When Do Kids Still Need Naps?

Infants until one year of age will take naps 1–4 times per day. As the brain matures, fewer and fewer naps are required . By 18-24 months, children need only one nap each day. Children who take early afternoon naps for a set duration of fewer than 60 minutes have been observed sleeping well at night. However, naps should not be shortened if the child is sleeping well at bedtime.

There are a few clear signs that your child is not ready to stop napping. Kids whose behaviors shift negatively in the evenings—such as becoming more irritable or overtired—are probably not ready to stop napping. A lack of sleep can negatively affect their emotions . If your child is struggling to stay awake during the daytime after a full night of sleep, they likely still need a daily nap. You might decrease the length of the nap to help them prepare for transitioning out of naptime habits.

Pie charts showing most kids stop regularly napping around 4 years old, while 30% still nap at 5 and 10% still nap at 6.

How to Transition Kids Away From Naps

Transitioning away from naps may take time. Rather than quitting naps altogether, replacing nap time with quiet time can allow children to choose whether they’d like to sleep or play quietly. Many daycares and preschools offer this quiet time for children.

Just like nap time, quiet time should be structured in a specific location and set for a specific period of time. If they are not napping, children should have a stimulating activity so that they will sleep at night. Offer your child the choice of quiet activities such as reading, putting together a puzzle, or coloring. Whether sleeping or not, a period of rest can help with memory consolidation and recharging for the rest of the day.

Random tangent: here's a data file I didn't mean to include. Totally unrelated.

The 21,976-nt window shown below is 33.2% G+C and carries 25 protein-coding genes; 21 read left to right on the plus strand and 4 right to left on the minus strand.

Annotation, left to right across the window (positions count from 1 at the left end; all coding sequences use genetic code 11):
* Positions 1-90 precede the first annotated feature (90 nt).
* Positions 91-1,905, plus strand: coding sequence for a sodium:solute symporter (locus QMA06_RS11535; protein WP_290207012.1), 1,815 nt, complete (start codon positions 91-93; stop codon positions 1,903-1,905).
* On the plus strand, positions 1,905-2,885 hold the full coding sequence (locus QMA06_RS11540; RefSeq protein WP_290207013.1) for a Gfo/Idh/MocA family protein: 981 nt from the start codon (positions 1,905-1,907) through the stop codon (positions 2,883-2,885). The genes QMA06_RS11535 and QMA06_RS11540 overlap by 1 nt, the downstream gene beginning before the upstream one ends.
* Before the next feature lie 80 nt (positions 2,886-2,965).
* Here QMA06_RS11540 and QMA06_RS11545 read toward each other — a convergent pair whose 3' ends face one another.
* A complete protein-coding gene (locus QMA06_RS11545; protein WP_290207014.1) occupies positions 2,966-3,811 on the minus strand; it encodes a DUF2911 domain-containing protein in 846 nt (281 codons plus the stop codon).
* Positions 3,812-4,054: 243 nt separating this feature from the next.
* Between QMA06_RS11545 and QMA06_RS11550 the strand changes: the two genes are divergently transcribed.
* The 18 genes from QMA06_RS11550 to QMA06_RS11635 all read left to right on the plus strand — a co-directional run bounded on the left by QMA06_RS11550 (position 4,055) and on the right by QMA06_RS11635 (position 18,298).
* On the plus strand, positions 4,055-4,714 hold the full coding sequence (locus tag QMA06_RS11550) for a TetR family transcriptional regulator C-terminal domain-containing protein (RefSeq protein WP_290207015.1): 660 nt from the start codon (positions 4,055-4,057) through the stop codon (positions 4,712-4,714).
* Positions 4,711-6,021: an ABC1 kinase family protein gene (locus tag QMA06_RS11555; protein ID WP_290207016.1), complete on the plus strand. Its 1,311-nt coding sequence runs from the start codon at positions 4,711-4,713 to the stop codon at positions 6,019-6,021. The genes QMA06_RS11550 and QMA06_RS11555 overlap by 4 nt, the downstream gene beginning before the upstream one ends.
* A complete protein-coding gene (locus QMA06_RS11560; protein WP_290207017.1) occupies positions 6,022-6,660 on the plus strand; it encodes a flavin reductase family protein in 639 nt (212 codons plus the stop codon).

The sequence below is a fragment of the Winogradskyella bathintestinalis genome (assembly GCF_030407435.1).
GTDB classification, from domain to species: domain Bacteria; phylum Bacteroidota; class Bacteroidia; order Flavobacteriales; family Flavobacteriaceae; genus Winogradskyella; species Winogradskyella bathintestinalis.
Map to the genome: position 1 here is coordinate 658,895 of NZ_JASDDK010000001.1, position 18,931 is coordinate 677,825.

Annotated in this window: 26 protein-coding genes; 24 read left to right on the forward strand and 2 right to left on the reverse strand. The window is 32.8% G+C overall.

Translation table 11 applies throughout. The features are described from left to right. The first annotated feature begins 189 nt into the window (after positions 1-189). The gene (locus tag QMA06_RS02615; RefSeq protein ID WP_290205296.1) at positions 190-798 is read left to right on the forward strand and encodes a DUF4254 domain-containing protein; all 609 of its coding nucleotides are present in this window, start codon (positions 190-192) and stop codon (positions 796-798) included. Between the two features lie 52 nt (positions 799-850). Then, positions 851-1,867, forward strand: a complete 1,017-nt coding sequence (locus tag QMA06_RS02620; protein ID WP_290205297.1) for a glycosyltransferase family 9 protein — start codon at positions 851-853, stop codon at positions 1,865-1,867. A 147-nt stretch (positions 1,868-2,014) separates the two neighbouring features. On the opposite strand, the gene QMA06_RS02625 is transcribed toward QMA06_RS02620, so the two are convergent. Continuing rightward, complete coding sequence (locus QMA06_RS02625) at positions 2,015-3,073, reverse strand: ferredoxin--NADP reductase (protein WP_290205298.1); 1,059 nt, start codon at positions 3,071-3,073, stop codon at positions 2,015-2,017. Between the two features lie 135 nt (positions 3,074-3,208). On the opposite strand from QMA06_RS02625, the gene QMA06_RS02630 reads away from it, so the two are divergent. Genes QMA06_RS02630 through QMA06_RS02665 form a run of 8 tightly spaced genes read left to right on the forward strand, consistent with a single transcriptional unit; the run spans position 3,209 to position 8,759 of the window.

Avoid replacing nap time with activities that induce drowsiness, such as driving or watching TV. Parents should also avoid loud activities themselves to encourage the child to play quietly. Loud noises may cause the child to leave their quiet time space.

How Sleep Changes Without Naps

When children no longer take naps, they may need more sleep at nighttime . It is recommended that parents make bedtime earlier for children who are no longer napping so that they have the necessary amount of sleep. Because preschool-aged children need up to 13 hours of sleep, bedtime may need to be moved up to 6 p.m. or 6:30 p.m., depending on what time your child needs to wake up.

To encourage sleep, it is recommended parents build a regular bedtime routine for their children . A nighttime routine can include a snack, hygiene such as brushing teeth or taking a bath, and reading or singing lullabies.

Occasional naps may still happen after children no longer have scheduled naptime. Growth spurts, changes in routine, and school may affect your child’s sleepiness. The return to naps is usually not a problem so long as the nap time is structured and does not affect the child’s nighttime sleep.

Keep in mind that as your child grows older, quiet time is still an important element of children’s lives. Also, be aware that napping in adolescents has been shown to be related to a decrease in nighttime sleep and sleep overall. Consult your pediatrician if you have concerns about your child’s sleep habits, or if there are any serious, sudden changes in your child sleeping too much or not enough.